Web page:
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The New York Times, publishes an article, "Dr. King's Error" discussing the issue of Dr. King linking his opposition to the war in Vietnam and the fight for Negro equality. Samuel H. Bassow attaches a letter to the article supporting Dr. King stances.
This article addresses political concerns in Jackson, Mississippi, as introduced by John Perkins and Ralph Sowell Jr. The "freedom of information" act will allow the public to be active and aware of political actions. Any violation of this act will result in a penalty for the individual or organization.
Douglas Straton, Chairman of the Department of Religious Studies at the University of Oregon, invites Dr. King to participate in their Distinguished Visiting Lectureship Program. The department would appreciate Dr. King's presentation of three lectures and attendance at a breakfast meeting with the town clergy. They offer him a $500 honorarium and request that he consider coming the following school year.
In this letter, the Grays send an enclosed contribution to Dr. King in support of his "approach in the civil rights movement."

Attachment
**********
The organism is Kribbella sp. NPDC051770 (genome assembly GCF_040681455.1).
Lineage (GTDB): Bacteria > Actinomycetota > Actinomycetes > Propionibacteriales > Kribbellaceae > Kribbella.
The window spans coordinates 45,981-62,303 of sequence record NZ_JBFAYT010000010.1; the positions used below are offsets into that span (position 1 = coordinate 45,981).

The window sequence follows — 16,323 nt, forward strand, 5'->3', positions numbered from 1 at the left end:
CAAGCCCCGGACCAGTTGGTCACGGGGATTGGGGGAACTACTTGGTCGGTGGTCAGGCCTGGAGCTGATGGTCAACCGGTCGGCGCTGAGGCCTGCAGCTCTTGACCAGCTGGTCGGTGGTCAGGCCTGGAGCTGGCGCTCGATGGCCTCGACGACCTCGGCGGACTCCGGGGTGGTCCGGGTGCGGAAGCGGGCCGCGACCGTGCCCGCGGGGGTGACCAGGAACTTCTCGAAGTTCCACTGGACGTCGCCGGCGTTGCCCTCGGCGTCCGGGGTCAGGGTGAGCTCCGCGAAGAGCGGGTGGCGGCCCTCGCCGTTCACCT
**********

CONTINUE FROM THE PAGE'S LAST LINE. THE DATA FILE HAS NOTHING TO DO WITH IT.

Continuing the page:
This document contains the text of an address made by Vice President Nixon before the Automobile Manufacturers Association in New York.
Dr. King responds to Mrs. Fillmore's previous letter, offering some suggestions to help her. He apologizes that he cannot use SCLC funds because that money is currently in use for the civil rights struggle. Dr. King suggests alternative organizations and programs that may offer her assistance.
The Committee of Responsibility sponsors an initiative to transport children from deplorable hospitals in Vietnam to the U.S. Plans also include enlisting help from governmental agencies, as well as collecting funds and support from the American people.
Harper & Row Publishers issued this press release to announce the arrival of Dr. King's final publication. The book, "Where Do We Go From Here: Chaos or Community?", was his first written narrative, since he was awarded the Nobel Peace Prize. The release also noted that the book would address Dr. King's perspective on racism, poverty and militarism. The tentative date of publishing, according to the document, was June 19, 1967.
Hosea Williams, Director of National Mobilization for the Washington Poor People's Campaign, informs each project leader of their immediate supervisors of mobilization.
Three days after the death of Dr. King this memorial service, conducted by Reverend Theodore Kennedy, took place at the First Unitarian Universalist Church of Seattle.